any way surprising as a result of this work?

Steve Brooks: It's surprising in the sense of how fast the temperature can change. We did have an
idea about that already because there are similar techniques used with beetles. Beetles can tell
you the same sort of information. The trouble with beetles is that you need several kilograms of
sediment to get enough beetles out of it to give you a temperature reconstruction. With midges we
can use less than a gram of sediment and get hundreds of midge heads out of a gram of sediment. So
what it means is we can look at very much more fine intervals.

So while we knew from the beetles that, for example, temperatures had changed five or six
degrees...the last time the Gulf Stream switched off, about 11,000 or 12,000 years ago, we knew
from the beetles that the temperature had changed by about five degrees but it wasn't clear how
fast it had changed, and we know from the midges that it happened within ten years or so, a massive
change in temperatures in a very fast time.

Robyn Williams: It went down, got colder, I suppose.

Steve Brooks: It got colder, yes. Basically what happened was that the last ice age was finishing,
temperatures were increasing and that meant the that ice sheets were melting, but the effects of
that was that there's lots of fresh water going into the northern Atlantic Ocean and it was
diluting the ocean current which drives the Gulf Stream, and the effect of that was to switch the
Gulf Stream off. So although climate was warming, the Gulf Stream switched off because of the
melt-waters and that plunged north-west Europe back into an ice age which lasted about 1,000 years,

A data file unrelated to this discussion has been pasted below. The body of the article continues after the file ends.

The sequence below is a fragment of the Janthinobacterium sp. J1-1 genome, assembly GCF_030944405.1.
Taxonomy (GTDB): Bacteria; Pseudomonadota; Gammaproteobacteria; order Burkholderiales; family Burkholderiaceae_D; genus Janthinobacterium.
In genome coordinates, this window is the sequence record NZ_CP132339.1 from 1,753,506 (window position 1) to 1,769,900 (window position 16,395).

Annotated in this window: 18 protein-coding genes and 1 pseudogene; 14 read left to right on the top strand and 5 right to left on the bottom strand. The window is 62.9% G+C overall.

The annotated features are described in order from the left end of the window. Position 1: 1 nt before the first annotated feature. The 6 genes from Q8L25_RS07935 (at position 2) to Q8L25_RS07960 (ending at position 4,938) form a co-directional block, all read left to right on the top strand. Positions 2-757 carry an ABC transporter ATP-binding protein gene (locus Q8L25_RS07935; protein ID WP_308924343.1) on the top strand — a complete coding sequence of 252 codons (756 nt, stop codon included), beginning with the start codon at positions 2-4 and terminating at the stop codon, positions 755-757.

even though global temperatures were actually on an upward trend.

Robyn Williams: Yes, it's such a paradox, isn't it. And of course we're thinking about the Gulf
Stream right now, aren't we.

Steve Brooks: Yes, exactly. There is evidence already that the Gulf Stream has slowed down by about
30%, so while it's not enough to cause cooling temperatures and we haven't detected any response
from midges, for example, it's conceivable (especially if the ice cap on Greenland melts) that
again it could switch the Gulf Stream off. The last time that happened, as I say, it took 1,000
years for it to come back online again. Actually, when it did come back, of course the temperatures
went up very quickly again. Within, again, about ten years the temperatures shot right up again.

Robyn Williams: It's amazing how quickly these things can turn around. I suppose we've got plenty
of midges in Australia to do the same sort of work.

Steve Brooks: Yes, and actually somebody has done work...very few studies in Australia but there
has been some work done....again, with interesting results. In fact we don't really know as much
about climate dynamics in the past from the southern hemisphere as we do about climate dynamics in
the northern hemisphere, and so there's a lot of debate really about how influential southern
weather systems are on global temperatures or even global weather systems. Is it the southern
weather systems that are driving the north, or are they synchronised, are there leads and lags
between them? And there's still a lot of work to be done on that.

I'm actually working in southern South America looking at climate changes. In fact, I'm looking at
this same period where the last time the Gulf Stream switched off, just to see if there were any
measurable effects in South America at the same time or whether perhaps there were any leads or
lags between that period. So that's work that is still going on. But yes, there's plenty of
opportunity in Australia for anybody who's interesting in getting into that. As far as I know
there's only been about one study so far using midges.